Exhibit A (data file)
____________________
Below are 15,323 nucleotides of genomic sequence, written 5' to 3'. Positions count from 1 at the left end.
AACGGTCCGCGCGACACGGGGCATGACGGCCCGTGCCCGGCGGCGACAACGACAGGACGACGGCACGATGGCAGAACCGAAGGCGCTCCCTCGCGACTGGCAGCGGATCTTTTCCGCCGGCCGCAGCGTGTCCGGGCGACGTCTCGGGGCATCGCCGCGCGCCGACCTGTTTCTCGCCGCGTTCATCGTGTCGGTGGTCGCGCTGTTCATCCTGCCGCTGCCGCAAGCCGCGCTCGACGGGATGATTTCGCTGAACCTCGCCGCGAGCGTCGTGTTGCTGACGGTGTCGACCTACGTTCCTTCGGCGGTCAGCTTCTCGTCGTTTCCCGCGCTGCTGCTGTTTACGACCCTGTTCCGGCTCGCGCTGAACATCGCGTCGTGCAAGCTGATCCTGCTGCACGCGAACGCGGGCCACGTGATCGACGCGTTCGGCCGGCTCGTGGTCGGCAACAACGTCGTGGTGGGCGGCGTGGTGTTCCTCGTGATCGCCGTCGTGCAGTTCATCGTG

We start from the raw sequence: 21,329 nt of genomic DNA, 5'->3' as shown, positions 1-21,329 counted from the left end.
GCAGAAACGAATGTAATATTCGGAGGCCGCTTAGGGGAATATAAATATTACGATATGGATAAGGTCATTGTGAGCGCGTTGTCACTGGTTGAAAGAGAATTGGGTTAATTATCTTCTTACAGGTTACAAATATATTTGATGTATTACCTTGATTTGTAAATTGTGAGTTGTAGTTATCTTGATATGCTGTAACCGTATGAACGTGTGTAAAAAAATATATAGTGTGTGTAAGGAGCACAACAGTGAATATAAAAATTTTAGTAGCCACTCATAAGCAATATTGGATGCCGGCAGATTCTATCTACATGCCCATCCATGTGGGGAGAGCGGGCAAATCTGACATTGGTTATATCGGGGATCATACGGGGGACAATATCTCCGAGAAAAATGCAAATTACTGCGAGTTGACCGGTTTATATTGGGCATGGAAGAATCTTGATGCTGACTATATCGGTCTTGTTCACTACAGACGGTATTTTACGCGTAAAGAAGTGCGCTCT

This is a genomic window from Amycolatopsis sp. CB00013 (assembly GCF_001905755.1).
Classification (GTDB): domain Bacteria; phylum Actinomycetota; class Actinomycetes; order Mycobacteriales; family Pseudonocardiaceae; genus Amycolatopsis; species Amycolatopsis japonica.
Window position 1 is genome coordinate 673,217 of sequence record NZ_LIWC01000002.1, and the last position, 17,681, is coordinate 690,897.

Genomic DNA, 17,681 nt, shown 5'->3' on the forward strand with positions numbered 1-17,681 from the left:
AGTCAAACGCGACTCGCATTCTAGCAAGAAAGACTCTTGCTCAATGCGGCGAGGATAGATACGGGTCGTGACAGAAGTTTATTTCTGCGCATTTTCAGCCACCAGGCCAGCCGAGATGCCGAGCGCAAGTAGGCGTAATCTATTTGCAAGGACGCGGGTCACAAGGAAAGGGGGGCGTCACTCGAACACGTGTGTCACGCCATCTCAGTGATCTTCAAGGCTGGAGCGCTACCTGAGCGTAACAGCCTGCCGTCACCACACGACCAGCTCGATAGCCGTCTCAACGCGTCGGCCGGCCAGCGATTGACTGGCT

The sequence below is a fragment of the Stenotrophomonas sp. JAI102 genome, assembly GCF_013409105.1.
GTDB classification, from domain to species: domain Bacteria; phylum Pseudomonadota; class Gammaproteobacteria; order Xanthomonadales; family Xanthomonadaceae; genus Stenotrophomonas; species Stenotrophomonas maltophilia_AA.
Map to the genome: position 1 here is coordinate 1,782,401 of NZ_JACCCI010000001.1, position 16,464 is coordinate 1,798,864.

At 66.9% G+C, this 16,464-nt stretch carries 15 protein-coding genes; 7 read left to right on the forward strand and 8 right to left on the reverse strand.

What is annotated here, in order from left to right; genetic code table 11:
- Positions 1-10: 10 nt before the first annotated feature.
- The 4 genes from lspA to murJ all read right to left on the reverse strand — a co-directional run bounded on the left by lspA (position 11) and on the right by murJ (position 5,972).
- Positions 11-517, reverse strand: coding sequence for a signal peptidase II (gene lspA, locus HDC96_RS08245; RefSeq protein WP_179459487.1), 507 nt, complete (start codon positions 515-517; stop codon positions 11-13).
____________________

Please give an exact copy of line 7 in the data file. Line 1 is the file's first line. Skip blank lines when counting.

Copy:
Window position 1 is genome coordinate 673,217 of sequence record NZ_LIWC01000002.1, and the last position, 17,681, is coordinate 690,897.